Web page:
I am grateful to publisher Grove Atlantic and Goodreads First Reads for having provided a free copy of this book. Their generosity, however, did not influence this review - the words of which are mine alone.

Synopsis (from book's dust jeacket):
It is 1792 and Europe is seized by political turmoil and violence. Lizzie Fawkes has grown up in Radical circles where each step of the French Revolution is followed with eager idealism. But she has recently married John Diner Tredevant, a property developer who is heavily invested in Bristol’s housing boom, and he has everything to lose from social upheaval and the prospect of war. Soon his plans for a magnificent terrace built above the two-hundred-foot drop of the Gorge come under threat. Tormented and striving Diner believes that Lizzie’s independent, questioning spirit must be coerced and subdued. She belongs to him: law and custom confirm it, and she must live as he wants—his passion for Lizzie darkening until she finds herself dangerously alone.

Weaving a deeply personal and moving story with a historical moment of critical and complex importance,Birdcage Walk is an unsettling and brilliantly tense drama of public and private violence, resistance and terror from one of our greatest storytellers. ( )
  KateBaxter | Jan 27, 2018 |
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It is 1792 and Europe is seized by political turmoil and violence.

Lizzie Fawkes has grown up in Radical circles where each step of the French Revolution is followed with eager idealism.

But she has recently married John Diner Tredevant, a property developer who is heavily invested in Bristol’s housing boom, and he has everything to lose from social upheaval and the prospect of war. Soon his plans for a magnificent terrace built above the two-hundred-foot drop of the Gorge come under threat.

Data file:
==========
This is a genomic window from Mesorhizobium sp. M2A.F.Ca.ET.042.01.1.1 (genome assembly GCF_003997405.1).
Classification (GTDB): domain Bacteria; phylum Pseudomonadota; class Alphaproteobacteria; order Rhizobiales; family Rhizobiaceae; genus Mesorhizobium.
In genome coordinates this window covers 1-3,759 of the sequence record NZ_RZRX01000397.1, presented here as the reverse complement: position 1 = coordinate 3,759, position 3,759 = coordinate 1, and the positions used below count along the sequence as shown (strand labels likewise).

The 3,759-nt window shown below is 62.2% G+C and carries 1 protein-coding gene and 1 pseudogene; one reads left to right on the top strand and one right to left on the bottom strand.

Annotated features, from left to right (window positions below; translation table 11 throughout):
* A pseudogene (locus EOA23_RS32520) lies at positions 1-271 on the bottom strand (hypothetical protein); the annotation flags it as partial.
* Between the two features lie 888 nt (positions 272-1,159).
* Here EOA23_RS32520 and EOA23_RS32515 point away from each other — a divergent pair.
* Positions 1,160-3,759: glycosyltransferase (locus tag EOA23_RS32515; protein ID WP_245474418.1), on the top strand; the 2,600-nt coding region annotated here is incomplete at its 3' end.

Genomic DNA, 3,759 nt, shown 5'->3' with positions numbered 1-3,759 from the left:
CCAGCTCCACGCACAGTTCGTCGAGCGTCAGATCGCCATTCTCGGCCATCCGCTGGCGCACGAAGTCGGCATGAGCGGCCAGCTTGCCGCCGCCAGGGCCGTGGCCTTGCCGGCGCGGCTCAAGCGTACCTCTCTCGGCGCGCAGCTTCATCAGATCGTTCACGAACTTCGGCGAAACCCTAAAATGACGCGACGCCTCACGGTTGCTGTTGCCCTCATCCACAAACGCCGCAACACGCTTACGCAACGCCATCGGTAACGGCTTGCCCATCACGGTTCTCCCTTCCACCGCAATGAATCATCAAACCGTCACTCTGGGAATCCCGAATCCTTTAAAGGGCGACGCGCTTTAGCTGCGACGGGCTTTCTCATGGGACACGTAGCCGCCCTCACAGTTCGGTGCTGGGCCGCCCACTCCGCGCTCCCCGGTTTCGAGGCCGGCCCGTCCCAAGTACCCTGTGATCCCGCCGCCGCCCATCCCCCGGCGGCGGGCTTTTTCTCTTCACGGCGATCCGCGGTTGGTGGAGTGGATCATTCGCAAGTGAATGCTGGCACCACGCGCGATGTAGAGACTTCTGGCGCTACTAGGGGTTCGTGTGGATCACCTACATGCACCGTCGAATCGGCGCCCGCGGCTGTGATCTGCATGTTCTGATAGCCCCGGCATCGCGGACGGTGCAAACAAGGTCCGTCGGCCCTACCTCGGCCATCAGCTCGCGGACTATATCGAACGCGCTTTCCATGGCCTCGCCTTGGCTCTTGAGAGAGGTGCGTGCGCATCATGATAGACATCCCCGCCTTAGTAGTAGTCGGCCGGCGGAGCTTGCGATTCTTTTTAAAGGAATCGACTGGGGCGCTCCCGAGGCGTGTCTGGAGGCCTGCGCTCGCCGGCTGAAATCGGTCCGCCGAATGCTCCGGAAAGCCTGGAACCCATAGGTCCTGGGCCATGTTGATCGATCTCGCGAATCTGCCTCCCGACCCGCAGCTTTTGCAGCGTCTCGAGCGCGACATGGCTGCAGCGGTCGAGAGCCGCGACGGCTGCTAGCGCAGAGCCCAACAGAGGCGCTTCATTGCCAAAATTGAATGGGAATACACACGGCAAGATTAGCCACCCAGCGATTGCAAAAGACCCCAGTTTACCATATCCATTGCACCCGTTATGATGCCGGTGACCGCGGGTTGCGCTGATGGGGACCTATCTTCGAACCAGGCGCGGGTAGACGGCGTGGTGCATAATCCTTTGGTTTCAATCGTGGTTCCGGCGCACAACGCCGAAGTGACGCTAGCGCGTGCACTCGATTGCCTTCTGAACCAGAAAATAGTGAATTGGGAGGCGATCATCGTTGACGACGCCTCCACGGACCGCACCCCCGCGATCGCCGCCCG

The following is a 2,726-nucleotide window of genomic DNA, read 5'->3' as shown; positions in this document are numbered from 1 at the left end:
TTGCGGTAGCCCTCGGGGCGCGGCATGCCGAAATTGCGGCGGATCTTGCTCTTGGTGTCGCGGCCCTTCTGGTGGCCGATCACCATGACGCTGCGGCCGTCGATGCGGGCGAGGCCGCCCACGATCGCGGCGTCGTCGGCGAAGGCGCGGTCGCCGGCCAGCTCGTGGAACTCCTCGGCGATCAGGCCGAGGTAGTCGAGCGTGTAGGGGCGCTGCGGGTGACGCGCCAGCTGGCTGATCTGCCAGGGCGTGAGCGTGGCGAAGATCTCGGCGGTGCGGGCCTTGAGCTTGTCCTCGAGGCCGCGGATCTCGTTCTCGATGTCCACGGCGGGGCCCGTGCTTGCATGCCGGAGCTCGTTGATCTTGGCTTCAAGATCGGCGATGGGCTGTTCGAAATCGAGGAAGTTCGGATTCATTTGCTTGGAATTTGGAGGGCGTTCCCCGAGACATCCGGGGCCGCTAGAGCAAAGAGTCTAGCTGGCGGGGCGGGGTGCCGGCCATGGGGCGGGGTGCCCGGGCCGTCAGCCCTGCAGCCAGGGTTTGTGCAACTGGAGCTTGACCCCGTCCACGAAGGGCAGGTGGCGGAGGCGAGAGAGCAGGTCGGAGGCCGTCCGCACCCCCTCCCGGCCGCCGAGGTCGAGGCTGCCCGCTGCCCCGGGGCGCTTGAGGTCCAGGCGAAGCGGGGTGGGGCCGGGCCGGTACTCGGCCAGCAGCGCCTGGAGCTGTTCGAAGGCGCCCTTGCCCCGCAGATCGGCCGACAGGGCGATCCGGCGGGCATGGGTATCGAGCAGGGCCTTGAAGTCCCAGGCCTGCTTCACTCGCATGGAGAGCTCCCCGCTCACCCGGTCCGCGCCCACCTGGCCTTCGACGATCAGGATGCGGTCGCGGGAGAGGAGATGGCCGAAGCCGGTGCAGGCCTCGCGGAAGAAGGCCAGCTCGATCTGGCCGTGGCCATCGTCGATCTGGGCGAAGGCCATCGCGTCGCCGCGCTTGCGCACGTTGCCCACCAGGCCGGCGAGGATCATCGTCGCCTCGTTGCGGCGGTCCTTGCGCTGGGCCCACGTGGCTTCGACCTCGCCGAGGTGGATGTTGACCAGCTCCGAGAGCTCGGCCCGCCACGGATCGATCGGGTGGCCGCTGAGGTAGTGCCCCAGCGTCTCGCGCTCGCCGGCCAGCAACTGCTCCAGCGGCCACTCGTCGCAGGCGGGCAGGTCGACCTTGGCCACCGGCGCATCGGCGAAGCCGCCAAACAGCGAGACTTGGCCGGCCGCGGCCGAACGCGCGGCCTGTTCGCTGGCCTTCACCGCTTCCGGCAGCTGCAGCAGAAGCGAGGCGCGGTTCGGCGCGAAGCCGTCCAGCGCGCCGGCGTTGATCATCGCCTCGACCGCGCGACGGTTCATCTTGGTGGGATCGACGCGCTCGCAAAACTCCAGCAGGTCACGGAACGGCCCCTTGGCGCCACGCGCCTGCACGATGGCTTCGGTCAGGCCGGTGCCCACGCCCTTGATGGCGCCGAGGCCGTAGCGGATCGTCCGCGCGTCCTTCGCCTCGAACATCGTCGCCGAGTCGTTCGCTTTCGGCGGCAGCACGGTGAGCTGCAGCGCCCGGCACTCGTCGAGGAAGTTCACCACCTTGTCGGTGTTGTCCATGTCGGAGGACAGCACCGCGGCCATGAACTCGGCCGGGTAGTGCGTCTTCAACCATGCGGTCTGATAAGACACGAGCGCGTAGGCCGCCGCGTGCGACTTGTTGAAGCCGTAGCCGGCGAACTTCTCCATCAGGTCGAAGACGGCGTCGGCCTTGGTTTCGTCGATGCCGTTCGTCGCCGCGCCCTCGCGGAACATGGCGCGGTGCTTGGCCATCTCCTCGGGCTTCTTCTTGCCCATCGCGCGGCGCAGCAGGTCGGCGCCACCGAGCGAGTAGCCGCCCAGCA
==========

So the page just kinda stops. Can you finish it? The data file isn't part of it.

Diner believes that Lizzie’s independent, questioning spirit must be coerced and subdued. She belongs to him: law and custom confirm it, and she must live as he wants.

In a tense drama of public and private violence, resistance and terror, Diner’s passion for Lizzie darkens until she finds herself dangerously alone.
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It is 1792 and Europe is seized by political turmoil and violence. Lizzie Fawkes has grown up in Radical circles where each step of the French Revolution is followed with eager idealism. But she has recently married John Diner Tredevant, a property developer who is heavily invested in Bristol's housing boom, and he has everything to lose from social upheaval and the prospect of war. Soon his plans for a magnificent terrace built above the two-hundred-foot drop of the Gorge come under threat. Tormented and striving Diner believes that Lizzie's independent, questioning spirit must be coerced and subdued. She belongs to him: law and custom confirm it, and she must live as he wants--his passion for Lizzie darkening until she finds herself dangerously alone. Weaving a deeply personal and moving story with a historical moment of critical and complex importance, Birdcage Walk is an unsettling and brilliantly tense drama of public and private violence, resistance and terror from one of our greatest storytellers.… (more)